Dominion NC Power seeks rate increase
Published 9:02 am Tuesday, February 23, 2010
RALEIGH – Dominion North Carolina Power filed an application with the North Carolina Utilities Commission (NCUC) last week to increase its base rates for the first time since February 1993.
The increase would enable the company to meet customers’ growing energy needs and recover higher costs incurred by the company to serve its customers.
If the request is approved, the monthly bill for a typical residential customer using 1,000 kilowatt-hours of electricity would increase by 9 percent from $99.17 to $108.13. The increase would go into effect after the NCUC rules on the request. The company estimates the increase would become effective Jan. 1, 2011.
“Dominion has worked hard to be as efficient as possible and will continue to do so to help keep electric rates low,” said Dominion North Carolina Power Chief Executive Officer Paul Koonce. “Even with this adjustment, our rates will remain well below the national average. This adjustment is needed to meet our higher operating and capital expenses and thus ensure that our customers continue to have the power they need when they need it.”
The company requested an increase of $29.4 million in non-fuel base rates, which cover operating, maintenance and capital costs. Base rates recover approximately two-thirds of the total cost of providing electrical service to the company’s North Carolina customers and include costs for power plants, the transmission and distribution power delivery network and customer service. Fuel costs and fuel-related expenses account for the remaining one-third of customer bills.
The company also is asking the NCUC for approval to add an estimated $17 million in purchased power costs into calculations for the next annual fuel rate adjustment Jan. 1, 2011. The company projects that this charge is likely to be offset or mostly offset by a continuing decline in fuel costs if recent trends continue. Therefore, the company projects that when it files its annual fuel charge adjustment application with the commission in August of this year, it will show that there would be little or no change in the fuel rate on customer bills next Jan. 1.
If approved, the new cost for the typical residential customer would still be 7 percent lower than the national average of $116.33, according to figures from the Edison Electric Institute.
While base rates are lower today than they were in 1993, the fuel portion of rates has increased as fuel costs have generally increased. In spite of rising fuel costs, however, the total bill – fuel and base – has risen less than the rate of inflation. The Consumer Price Index has increased by 49 percent from July 1993 to July 2009, while a residential customer’s summer-month bill for 1,000 kilowatt-hours increased during the same period by 18 percent.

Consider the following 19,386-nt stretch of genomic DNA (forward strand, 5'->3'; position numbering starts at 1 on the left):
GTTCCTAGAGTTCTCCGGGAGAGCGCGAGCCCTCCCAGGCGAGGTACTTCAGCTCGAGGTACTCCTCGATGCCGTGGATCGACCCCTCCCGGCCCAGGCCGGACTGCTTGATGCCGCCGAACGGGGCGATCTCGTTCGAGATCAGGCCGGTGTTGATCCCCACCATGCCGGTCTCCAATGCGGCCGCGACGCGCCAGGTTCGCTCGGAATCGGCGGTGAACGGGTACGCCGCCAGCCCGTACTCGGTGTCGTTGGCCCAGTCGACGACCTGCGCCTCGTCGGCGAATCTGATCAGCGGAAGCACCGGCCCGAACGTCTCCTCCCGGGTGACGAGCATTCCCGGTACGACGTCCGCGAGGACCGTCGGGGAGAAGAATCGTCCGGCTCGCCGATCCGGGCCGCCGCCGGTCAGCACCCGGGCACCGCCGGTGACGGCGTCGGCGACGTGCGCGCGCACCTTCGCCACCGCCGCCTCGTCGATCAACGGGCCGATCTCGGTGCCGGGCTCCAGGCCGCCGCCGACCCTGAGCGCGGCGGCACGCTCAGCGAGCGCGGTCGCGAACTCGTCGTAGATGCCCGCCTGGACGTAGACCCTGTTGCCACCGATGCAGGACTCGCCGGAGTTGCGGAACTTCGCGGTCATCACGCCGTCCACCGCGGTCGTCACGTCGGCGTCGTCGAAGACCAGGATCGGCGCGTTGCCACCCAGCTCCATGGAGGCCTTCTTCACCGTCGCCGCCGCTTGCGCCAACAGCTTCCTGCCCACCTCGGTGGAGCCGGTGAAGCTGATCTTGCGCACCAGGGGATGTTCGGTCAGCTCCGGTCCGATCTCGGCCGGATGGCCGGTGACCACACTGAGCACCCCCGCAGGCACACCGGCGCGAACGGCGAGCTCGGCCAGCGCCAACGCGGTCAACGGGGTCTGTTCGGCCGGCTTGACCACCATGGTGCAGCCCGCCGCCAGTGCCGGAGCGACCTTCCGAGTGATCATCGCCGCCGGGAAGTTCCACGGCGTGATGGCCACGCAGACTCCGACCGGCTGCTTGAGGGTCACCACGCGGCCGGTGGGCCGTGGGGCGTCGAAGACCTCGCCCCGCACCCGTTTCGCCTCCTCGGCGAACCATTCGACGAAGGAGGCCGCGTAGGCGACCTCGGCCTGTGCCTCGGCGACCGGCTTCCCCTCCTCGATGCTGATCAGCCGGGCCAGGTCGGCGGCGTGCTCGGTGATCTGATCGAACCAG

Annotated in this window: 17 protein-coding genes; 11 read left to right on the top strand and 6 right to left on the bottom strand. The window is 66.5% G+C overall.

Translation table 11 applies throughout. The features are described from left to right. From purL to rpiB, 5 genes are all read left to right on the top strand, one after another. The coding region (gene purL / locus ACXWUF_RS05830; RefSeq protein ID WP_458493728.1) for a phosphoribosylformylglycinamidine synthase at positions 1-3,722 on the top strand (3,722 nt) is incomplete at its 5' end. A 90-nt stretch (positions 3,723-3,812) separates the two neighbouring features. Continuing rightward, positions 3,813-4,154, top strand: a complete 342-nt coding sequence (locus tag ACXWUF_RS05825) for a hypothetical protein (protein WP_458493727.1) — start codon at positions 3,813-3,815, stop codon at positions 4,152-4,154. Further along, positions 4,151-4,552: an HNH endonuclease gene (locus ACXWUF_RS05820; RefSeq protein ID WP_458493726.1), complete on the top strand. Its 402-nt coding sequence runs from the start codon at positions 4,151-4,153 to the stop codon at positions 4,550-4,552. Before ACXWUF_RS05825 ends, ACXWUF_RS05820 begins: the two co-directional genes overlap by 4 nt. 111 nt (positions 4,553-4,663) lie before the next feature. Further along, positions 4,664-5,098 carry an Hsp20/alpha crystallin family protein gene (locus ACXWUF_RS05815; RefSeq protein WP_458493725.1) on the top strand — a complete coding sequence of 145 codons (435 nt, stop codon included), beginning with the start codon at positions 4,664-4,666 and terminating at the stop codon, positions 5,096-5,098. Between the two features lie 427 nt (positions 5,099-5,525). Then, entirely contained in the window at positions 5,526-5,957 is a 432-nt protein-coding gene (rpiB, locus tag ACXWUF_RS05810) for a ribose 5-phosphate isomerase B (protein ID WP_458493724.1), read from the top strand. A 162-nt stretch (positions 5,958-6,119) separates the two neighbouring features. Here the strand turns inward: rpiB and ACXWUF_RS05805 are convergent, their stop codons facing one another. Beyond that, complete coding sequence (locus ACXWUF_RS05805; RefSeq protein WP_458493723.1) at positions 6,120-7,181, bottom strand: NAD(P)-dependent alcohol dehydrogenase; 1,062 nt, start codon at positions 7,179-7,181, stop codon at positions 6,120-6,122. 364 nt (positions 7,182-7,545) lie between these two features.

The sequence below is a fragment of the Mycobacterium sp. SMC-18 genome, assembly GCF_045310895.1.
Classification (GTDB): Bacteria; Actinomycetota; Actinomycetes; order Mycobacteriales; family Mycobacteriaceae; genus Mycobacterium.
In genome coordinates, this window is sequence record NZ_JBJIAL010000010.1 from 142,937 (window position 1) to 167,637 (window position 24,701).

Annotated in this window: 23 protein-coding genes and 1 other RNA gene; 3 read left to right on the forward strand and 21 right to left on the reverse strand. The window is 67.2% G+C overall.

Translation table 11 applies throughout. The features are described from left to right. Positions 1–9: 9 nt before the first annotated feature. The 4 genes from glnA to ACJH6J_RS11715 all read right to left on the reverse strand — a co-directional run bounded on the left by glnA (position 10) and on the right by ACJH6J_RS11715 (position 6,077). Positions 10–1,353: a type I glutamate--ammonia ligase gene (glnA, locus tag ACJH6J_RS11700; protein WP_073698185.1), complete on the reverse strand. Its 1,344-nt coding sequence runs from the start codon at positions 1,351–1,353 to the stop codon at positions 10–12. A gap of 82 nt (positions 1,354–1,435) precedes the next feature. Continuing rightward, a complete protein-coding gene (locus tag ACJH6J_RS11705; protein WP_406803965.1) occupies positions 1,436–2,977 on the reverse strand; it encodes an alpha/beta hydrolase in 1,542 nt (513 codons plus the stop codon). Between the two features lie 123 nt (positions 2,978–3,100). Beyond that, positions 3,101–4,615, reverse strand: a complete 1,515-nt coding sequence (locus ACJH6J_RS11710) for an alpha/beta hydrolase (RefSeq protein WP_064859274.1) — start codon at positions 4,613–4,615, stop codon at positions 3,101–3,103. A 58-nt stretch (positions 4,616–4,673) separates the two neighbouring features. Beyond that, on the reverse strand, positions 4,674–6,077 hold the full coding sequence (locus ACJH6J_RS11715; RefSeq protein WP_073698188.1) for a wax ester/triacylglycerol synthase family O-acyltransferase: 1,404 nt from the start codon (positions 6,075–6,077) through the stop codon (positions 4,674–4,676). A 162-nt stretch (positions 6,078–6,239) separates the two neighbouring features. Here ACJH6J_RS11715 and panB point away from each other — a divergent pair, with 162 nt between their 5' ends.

An agreement reached with the NCUC’s Public Staff and other parties and approved by the commission in April 2005 reduced Dominion’s base rates by about 6 percent and froze them until April 2010. Since then, the company has added 13,900 new customers in North Carolina and has invested $168 million in transmission and distribution system improvements. Service reliability, as measured by customer minutes out of service excluding major storms, has improved dramatically, from 196 minutes in 2004 to 130 minutes in 2008 and 113 minutes in 2009.
The company plans to invest an additional $200 million in transmission and distribution system improvements in the next five years.
The 2005 base rate freeze caused the company to absorb increases in operating, maintenance and capital costs without increasing customers’ rates. It has also been unable to recover a significant portion of the cost of purchasing power to serve North Carolina customers even though this power was economically beneficial to customers.
“It is clear that the costs of operating the company for the benefit of our customers are now higher than our existing rate levels will support,” Koonce said.
As a result of these unrecovered costs, the company’s rate of return on its investment has fallen to a very low level – far below returns for other electric utilities in North Carolina and a rate Koonce says is “well below a just and reasonable” return on equity for Dominion North Carolina Power. Koonce noted it is critical that the company have the opportunity for improved returns to assist in accessing the capital the company needs to maintain and improve its generation, distribution and transmission at high levels of quality.
The company’s request for an allowed return on equity of 11.9 percent – in line with returns earned by other North Carolina utilities for attracting capital to maintain and improve service – is based on calculations by Dr. James H. Vander Weide of Duke University’s Fuqua School of Business.
Koonce noted that assistance may be available for customers facing financial difficulties. Dominion’s EnergyShare is a fuel assistance program that provides heating assistance in winter regardless of the family’s primary heating source – oil, natural gas, kerosene, wood or electricity. In 2008, EnergyShare benefitted more than 1,300 families in Dominion North Carolina Power’s service territory.